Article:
DVW: So it's a nostalgic problem. Does this incorporation of advertising techniques represent some sort of nostalgia on the part of the artist, of his lost influence, his lost connection to society? He would like to change behavior, but there's nothing like advertising to envision it, so then they start to make artworks for compares, which is a way to change behavior, which is what they are called in to do.
RM: John makes a distinction there... Advertising is interested in the effect and the artist wants to make a statement and was not primarily interested in the effect. I think the artists who are now using these techniques are utterly interested in the effect.
JTH: Either that or they have become aware that advertising permeates our environment, and that in the sense that they are not living in an abstraction; if they want to comment on the world as it exists, then they have to comment on advertising as well.
Paul Perry: Culture is our nature, as they say.
JTH: And our nurture!

WV: Still this so-called business-art is not trying to deal with society. as far as I can see. These artists posing as businessmen and so-on. They only present their businesses in art-departments. These artist/companies are not real, they are sniffing on their own historical functions. I don' t know if they really want to be a company at all.
JK: But there is a difference between artists like Servaas, who run a studio, a one-man business without having the burden of running a business, and artists like Rob Scholte who has the burden of running a business. Running a business or posing as such makes a difference. The artists trying to run a business are more interesting than the guys saying okay now I'm a business. That makes no impact on the way of conducting business.
JTH: What about artists working for companies? Like Absolut Vodka who hires artists to make images with vodka-bottles in it. What is that, art? Or is it advertising? I think it probably is.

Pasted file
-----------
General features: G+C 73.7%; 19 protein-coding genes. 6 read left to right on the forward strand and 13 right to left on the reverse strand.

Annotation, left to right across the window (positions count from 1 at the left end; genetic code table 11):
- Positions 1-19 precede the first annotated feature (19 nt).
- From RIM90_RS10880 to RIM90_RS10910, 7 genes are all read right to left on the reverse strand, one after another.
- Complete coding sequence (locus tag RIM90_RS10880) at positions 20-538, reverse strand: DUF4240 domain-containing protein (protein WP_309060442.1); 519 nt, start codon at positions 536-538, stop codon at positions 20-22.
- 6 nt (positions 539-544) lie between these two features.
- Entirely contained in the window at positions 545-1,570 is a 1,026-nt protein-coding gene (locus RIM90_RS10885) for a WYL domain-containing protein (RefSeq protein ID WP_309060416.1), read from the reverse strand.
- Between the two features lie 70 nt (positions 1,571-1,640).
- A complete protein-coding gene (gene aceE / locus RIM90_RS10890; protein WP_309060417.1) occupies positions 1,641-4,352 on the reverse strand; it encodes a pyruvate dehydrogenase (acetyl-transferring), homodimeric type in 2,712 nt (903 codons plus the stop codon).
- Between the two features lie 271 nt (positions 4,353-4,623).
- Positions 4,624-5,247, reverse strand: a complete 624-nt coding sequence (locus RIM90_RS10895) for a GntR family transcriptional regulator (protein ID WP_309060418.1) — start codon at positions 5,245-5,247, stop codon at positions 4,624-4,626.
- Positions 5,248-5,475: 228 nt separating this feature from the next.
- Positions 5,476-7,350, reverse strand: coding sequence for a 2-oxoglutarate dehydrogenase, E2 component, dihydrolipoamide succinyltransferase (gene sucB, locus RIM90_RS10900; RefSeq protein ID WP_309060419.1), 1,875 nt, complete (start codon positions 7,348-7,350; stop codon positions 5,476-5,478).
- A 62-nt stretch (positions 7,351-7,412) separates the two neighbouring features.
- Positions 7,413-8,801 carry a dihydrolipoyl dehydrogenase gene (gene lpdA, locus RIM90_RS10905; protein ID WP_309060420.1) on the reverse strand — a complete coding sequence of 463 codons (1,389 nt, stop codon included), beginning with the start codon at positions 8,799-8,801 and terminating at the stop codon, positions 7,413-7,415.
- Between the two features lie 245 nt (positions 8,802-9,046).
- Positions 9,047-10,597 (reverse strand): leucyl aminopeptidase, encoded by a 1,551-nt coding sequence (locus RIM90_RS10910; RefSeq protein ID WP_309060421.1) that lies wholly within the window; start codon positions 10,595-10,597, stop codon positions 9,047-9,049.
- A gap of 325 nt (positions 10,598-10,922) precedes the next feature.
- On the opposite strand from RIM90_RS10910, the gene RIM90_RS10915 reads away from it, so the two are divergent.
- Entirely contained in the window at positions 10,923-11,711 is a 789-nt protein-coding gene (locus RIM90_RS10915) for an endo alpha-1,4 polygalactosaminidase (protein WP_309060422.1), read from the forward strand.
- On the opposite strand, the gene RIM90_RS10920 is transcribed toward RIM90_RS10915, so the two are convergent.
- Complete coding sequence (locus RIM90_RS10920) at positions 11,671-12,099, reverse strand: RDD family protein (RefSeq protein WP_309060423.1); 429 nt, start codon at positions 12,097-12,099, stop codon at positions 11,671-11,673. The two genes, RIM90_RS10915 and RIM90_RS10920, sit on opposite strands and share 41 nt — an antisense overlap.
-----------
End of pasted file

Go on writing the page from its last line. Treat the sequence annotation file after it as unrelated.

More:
The End of Mass?

JTH: The whole approach of the luxury industry of marketing all parts together - where you have the communication, the packaging, the bottle - that is actually a 19th century phenomenon, so nothing is ever new. I think there's a lot to be said about those companies that really integrated the objects of their communications and their environments. I think they have a lot to teach the companies that are interested in that now. Whether that is art I don't really know, maybe it doesn't matter. It is certainly quite a sophisticated business. They created a kind of specialized, small-scale environment, which is where we're going... away from the mass market towards specialized production of goods and services, towards mass-customization.
HV: The ultimate aim is to keep the benefits of mass production and at the same time servicing your clients on an individual basis. So mass-customized servicing or production is a way to fit these two together. This relates to computer-integrated manufacturing. The more flexible it becomes, the easier it becomes to do it.

WV: That's basically customer driven differentiation.
JTH: We have still got mass production all over the world, whereas we have capacity for very much more flexible individual mass production. It's just a question of investment and we could actually have global specialized production today, if we were to start from scratch. It’s just that it is not possible to make that transition, with all these companies going bust.

HV: I predict that within five years you enter a shop, you are physically scanned, you can design your own stuff on a screen and within 24 hours your product is produced in a mass-factory.
WV: But would you really expect your client to design his own stuff?

DVW: No, they just run into the menu....Wham! But that's the whole problem about this concept of communication..., the word communication sounds real free and uncensored, but it's just victims running into the menu of sales-people. They have set up the menu, all different types of individuals clash into it, and everything not interacting with the menu is dismissed as irrelevant. In the menu one can only make contact with categories that the producers have set up. It determines the way the consumer is individually approached... So it has nothing to do with let's say a humane idea of communication. It's just another way of selling material things.
HV: The biggest change in advertising is that it is loosing its instrumental value. In the future people will not be seduced so easily by simple tricks like that.

PP: I stumbled over what Han just mentioned, the benefits of mass-production...? Willem wrote that advertising as a 20th century art has served it's purposes and will now quietly fade away... and I wonder whether this notion of mass-production will also quietly fade... Basically we're talking about a shift in paradigm in terms of communication, so can we not question these so-called benefits of mass-production?

RM: They are rather obvious... people that own capital want a multiplication of money coming in with as Little effort as possible. So they are not interested in selling product by product, unless they have a production system in which they don't care anymore. If technique enables to make, instead of 100.000 the same products
 100.000 different products they will do it. At the same speed and to the same costs of course... or lower!